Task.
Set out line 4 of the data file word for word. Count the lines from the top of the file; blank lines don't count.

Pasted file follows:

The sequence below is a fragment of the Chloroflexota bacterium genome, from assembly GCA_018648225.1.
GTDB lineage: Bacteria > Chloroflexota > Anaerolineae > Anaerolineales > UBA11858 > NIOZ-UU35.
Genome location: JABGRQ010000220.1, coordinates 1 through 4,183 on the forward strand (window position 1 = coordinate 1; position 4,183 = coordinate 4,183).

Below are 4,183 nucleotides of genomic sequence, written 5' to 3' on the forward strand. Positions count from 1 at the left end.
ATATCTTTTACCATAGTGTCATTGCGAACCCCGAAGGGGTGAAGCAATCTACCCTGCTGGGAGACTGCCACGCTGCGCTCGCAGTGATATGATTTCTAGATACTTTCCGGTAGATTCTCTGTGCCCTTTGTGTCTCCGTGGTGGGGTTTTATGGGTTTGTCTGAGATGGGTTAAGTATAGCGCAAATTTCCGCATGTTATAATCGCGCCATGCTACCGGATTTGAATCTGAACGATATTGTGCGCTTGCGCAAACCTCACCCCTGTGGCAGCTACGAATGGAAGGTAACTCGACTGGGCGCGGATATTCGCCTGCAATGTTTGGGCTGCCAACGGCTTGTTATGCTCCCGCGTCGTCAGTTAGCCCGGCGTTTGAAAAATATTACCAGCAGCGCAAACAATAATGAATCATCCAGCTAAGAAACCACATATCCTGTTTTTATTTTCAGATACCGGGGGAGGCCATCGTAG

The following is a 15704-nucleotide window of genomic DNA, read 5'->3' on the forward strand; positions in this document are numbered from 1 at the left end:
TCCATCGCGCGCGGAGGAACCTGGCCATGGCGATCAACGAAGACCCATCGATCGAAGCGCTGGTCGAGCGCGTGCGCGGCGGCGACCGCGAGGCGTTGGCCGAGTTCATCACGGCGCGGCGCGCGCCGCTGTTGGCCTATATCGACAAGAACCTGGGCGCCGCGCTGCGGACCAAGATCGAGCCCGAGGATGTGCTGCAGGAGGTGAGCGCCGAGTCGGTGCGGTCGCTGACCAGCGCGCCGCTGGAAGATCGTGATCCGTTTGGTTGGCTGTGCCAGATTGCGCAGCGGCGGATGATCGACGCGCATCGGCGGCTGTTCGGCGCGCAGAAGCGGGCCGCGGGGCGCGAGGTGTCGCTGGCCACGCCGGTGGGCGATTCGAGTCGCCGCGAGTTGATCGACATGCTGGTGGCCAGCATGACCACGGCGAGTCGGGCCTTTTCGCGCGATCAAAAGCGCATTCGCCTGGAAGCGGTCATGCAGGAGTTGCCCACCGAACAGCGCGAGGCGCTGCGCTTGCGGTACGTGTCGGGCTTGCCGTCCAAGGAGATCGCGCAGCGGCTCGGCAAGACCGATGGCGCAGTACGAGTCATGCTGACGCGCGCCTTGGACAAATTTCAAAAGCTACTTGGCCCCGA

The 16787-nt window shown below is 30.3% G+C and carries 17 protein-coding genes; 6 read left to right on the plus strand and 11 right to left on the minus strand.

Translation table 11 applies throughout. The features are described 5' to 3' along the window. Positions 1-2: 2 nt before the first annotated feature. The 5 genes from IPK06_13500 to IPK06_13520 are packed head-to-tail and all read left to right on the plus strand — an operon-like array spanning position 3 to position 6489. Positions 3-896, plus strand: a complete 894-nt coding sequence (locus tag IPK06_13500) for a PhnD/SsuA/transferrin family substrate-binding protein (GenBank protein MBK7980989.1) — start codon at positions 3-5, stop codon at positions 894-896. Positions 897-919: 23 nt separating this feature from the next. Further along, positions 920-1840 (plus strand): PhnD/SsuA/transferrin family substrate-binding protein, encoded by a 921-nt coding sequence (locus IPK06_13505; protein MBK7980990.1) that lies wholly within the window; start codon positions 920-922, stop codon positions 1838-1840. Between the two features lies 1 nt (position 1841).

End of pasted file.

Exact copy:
Below are 4,183 nucleotides of genomic sequence, written 5' to 3' on the forward strand. Positions count from 1 at the left end.